Before Becoming a Jesuit”¦
A man hears the call within his heart. Jesuits look for men who feel called by God and who also possess”¦
- a deep personal love for Jesus Christ.
- a habit of prayer which develops into action.
- sufficient self-knowledge.
- good religious practice.
- an intellectual capability.
- a sense of sociability and availability.
- some familiarity with Jesuits.
- good physical health.
- a history of service and concern for the poor.
- the joy to live a life of poverty, chastity, obedience.
- a strong desire—zeal for being a Jesuit!
An interested man then prepares to enter the Jesuits by completing a year or so of discernment as a candidate, during which he lives and works on his own—with the intention of joining the Society.
After Becoming a Jesuit”¦
A man offers his life in response to God’s call. The Jesuits welcome this man into community, and he becomes a Jesuit on Entrance Day (usually in August of a given year). He then begins the process of formation and incorporation into the body of the Society of Jesus.
The stages of Jesuit formation include:
A novice learns to create a community of brothers who grow in prayer, knowledge of the Society, apostolic work, and personal enrichment. He meets the Lord through the 30-day Spiritual Exercises retreat. At the end of these two years, he pronounces vows of poverty, chastity, and obedience.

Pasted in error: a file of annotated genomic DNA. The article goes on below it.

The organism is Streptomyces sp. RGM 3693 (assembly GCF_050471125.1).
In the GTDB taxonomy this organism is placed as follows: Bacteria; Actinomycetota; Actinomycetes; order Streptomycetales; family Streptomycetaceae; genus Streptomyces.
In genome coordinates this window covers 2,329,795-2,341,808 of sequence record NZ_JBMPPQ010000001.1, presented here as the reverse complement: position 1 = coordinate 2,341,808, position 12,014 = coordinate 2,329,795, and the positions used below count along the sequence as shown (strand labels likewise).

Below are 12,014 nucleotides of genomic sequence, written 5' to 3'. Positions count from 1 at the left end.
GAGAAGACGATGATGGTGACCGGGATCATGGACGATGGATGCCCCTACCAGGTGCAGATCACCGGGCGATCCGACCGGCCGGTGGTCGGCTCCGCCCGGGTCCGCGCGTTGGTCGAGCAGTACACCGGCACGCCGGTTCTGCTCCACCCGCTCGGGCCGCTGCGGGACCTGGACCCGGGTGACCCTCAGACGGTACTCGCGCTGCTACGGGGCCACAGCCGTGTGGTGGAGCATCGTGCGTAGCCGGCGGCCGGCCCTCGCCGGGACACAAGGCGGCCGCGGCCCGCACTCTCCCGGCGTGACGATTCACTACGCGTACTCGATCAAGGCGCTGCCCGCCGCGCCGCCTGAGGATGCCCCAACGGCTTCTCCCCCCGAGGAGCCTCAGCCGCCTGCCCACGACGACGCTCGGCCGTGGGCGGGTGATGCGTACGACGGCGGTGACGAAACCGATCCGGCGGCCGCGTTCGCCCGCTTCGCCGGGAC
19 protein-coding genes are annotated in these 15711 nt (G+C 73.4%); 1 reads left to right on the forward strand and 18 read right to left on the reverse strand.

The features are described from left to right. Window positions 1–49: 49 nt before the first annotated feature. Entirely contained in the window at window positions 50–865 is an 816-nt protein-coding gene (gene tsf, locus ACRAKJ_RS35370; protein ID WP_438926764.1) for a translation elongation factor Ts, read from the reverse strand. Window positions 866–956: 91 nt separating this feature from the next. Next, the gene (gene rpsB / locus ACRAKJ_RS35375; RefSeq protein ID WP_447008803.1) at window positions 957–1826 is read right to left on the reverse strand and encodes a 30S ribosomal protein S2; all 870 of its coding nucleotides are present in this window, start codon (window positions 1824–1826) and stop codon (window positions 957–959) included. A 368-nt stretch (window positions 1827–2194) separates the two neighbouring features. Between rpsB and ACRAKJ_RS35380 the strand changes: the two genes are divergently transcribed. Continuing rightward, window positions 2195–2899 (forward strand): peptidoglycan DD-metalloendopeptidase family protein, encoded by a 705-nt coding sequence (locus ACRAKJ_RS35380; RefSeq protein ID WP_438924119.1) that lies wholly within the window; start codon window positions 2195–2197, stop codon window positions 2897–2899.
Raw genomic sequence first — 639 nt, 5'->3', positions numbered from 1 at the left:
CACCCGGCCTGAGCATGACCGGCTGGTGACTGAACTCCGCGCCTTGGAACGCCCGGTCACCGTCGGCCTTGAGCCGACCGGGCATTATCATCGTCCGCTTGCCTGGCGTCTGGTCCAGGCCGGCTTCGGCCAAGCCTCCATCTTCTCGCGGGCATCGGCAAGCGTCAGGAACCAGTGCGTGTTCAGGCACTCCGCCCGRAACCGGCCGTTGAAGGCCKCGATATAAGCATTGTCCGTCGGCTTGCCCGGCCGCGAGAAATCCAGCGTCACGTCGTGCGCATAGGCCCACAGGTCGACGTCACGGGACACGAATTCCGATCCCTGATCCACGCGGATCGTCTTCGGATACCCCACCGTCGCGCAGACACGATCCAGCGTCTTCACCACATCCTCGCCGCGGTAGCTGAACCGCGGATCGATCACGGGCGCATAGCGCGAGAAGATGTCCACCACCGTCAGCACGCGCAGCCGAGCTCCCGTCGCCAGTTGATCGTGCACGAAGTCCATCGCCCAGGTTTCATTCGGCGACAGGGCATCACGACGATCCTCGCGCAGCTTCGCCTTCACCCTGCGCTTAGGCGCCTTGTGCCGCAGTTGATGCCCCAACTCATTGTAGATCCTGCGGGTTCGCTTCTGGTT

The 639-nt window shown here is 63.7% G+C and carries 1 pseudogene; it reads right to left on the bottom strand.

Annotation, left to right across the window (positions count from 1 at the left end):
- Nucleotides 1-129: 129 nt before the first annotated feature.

First studies—3 years
The newly-vowed Jesuit moves into academic work as a brother or a scholastic. He studies philosophy and theology, and he deepens his Jesuit identity through other ministerial work which strengthens or challenges his gifts.
The Jesuit brother or scholastic moves into active Jesuit ministry, usually teaching at a high school or university.
Jesuit scholastics usually move on to formal theology studies which prepare them for priestly ordination, but the Jesuit brother might study theology for a shorter time as a way to enhance his effectiveness for ministry.
Ordination—usually in June
A scholastic receives the Sacrament of Holy Orders and is available for his first assignment as a Jesuit priest.
Tertianship—about 5 years later
Jesuit brothers and priests take a year to review their formation, to experience again the 30-day retreat, and to pronounce final vows in the Society. Now initial formation is complete—Ad Maiorem Dei Gloriam.
Reprinted with permission from a brochure by Fr. Patrick Fairbanks, SJ, Vocations Director of the Chicago Province of the Society of Jesus.